A new meta-analysis of randomized controlled trials published in PLOS ONE has found that vitamin D supplementation reduces mortality, specifically over the long run, as opposed to the short run.
There have been previous meta-analyses of randomized controlled trials looking at vitamin D supplementation and mortality. The most notable of which was a Cochrane Review in 2011. In their meta-analysis, researchers included 50 randomized controlled trials and found that vitamin D3 supplementation reduced risk of death by 6% compared to placebo.
In this present, newer analysis, researchers from Guangdong Medical College in Zhanjiang, China, wanted to examine the issue a little differently. They wanted to know, what effect does duration of vitamin D treatment have on mortality? If we systematically review all the trials on vitamin D supplementation, might some studies show greater or lesser efficacy than others due to duration of treatment?
The researchers searched PubMed, Embase and Cochrane Central Register of Controlled Trials for randomized controlled trials where vitamin D supplementation was the intervention, there was a control or placebo group to compare to, and number of deaths were reported.
In all, they found 42 studies that met their criteria. They divided these studies into two categories:
- Studies with a follow-up of less than three years. Twenty-nine studies fell into this category.
- Studies with a follow-up of three years or longer. Thirteen studies fell into this category.
When they looked at risk of death in these categories, here’s what they found:
- In the trials with less than three years follow up, there was no difference between vitamin D and placebo. The risk ratio of mortality for patients treated with vitamin D compared to control was 1.04 (95% Cl: 0.97-1.12). However, this was not statistically significant (p=0.28).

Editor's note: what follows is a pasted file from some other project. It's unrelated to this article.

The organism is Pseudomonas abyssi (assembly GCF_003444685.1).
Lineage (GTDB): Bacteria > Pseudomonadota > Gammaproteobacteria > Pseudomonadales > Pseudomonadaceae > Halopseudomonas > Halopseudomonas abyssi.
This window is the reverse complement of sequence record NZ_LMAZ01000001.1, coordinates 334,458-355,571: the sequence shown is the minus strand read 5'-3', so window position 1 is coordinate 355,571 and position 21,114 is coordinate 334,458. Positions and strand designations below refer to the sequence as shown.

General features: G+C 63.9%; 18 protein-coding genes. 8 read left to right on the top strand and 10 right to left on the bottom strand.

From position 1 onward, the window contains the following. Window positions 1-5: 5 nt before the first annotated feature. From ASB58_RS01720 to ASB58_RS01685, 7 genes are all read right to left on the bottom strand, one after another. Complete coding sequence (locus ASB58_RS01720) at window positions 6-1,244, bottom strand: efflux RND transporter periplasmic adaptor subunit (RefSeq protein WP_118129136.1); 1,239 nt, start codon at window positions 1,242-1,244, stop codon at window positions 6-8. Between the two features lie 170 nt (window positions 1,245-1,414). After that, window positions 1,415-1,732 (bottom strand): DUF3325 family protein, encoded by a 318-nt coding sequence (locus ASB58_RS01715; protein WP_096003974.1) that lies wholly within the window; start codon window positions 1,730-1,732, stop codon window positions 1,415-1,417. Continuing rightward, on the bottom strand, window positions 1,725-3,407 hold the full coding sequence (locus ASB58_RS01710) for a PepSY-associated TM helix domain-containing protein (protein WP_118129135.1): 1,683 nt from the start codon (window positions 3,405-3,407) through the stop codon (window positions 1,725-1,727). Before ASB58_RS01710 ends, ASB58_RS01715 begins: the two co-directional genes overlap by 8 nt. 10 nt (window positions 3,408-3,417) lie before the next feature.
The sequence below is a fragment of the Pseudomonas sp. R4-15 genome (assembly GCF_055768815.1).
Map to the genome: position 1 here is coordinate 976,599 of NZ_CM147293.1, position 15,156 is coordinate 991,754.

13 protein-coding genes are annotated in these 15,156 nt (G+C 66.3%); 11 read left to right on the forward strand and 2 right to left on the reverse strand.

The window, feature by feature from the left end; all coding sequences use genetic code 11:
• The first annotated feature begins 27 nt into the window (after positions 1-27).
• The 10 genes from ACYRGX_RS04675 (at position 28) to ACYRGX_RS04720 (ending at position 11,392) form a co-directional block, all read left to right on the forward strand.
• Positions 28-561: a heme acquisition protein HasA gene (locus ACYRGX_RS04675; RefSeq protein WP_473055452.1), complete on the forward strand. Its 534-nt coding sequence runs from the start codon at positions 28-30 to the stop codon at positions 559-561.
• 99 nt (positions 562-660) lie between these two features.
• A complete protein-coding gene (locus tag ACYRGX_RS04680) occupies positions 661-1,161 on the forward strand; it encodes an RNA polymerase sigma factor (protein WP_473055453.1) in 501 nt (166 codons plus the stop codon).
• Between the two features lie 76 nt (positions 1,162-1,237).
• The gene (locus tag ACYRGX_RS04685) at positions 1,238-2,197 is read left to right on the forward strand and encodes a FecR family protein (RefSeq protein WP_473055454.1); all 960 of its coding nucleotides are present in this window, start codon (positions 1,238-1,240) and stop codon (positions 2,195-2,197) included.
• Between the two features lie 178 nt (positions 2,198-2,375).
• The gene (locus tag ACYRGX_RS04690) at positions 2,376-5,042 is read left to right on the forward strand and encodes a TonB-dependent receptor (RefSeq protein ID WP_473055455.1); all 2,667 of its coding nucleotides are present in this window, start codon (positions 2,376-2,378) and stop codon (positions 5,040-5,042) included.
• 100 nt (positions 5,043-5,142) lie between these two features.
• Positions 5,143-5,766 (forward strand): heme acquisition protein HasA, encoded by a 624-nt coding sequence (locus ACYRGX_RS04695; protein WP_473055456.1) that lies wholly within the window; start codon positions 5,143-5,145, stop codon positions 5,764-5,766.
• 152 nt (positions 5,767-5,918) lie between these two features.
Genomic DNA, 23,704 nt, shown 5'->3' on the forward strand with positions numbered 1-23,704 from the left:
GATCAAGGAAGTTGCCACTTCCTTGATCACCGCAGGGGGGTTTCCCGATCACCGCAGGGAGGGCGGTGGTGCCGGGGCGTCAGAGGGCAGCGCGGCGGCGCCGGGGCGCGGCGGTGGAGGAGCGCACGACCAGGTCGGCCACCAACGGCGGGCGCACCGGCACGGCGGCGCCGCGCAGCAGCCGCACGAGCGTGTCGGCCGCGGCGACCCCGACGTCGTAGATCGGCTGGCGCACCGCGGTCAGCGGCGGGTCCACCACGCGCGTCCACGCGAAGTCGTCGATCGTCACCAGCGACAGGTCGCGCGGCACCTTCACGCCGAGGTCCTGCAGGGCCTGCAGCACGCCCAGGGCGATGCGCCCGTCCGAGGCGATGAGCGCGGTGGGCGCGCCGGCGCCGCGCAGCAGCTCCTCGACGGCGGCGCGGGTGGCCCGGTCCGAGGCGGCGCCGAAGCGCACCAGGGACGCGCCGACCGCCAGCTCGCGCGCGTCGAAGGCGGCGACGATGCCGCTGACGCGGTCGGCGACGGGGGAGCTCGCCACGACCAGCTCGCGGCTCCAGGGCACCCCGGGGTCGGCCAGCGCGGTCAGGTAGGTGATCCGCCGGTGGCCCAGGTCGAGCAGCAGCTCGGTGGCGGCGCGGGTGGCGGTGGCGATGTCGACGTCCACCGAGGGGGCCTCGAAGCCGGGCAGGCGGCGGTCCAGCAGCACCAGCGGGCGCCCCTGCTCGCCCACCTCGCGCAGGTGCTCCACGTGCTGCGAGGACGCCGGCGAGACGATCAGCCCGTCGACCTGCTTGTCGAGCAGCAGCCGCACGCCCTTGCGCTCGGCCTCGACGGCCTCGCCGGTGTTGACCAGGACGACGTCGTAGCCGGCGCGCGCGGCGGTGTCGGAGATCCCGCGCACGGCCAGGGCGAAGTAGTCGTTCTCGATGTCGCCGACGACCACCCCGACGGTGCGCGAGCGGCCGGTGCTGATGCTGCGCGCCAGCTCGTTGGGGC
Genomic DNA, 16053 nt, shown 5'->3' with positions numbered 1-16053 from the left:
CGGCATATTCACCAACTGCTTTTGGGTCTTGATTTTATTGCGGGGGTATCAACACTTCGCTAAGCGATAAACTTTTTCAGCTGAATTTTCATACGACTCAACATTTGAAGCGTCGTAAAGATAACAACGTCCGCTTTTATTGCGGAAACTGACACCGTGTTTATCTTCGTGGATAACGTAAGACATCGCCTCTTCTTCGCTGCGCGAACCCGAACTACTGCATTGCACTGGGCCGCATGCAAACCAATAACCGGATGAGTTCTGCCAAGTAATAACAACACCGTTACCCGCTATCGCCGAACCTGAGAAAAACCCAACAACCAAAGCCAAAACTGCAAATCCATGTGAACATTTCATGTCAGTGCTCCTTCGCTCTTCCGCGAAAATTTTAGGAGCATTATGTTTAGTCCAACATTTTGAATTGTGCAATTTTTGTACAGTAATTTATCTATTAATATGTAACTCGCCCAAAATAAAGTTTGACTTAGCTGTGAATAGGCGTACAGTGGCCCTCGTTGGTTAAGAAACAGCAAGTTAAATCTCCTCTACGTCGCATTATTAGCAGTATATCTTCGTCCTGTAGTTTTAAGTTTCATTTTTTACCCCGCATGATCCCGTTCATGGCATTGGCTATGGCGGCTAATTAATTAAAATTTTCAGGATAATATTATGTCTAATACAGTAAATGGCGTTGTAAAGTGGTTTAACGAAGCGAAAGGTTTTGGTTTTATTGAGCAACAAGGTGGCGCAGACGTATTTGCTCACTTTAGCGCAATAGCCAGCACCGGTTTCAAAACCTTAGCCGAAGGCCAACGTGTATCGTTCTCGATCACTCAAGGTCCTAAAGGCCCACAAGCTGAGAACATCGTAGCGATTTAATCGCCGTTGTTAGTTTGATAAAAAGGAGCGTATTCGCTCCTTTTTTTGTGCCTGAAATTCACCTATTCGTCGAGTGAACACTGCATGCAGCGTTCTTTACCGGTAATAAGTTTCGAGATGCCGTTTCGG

- In the trials with three years or longer follow-up, vitamin D protected against death compared to placebo. They found vitamin D reduced risk by 6% in these types of studies. The risk ratio of mortality for patients treated with vitamin D compared to control was .94 (95% Cl: 0.90-0.98). This was statistically significant (p=0.001).
In addition to looking at duration of trial, they also found that vitamin D supplementation has a greater effect in decreasing mortality in those younger than 80 years, as opposed to those over 80 years.
The researchers concluded,
“Our results implicated that long-term supplementation of vitamin D may have a beneficial effect on overall mortality, especially in patients with vitamin D insufficiency and younger than 80 years.”
They further recommended that future studies look at more specific mortality outcomes, like cancer mortality and cardiovascular disease mortality. Thankfully, almost all large-scale vitamin D trials underway right now are roughly five-year interventions looking at specific outcomes.
This study also demonstrates, as studies often do, that vitamin D sufficiency over a long period of time is important, as opposed to short durations of sufficiency and trying to find outcomes in shorter durations.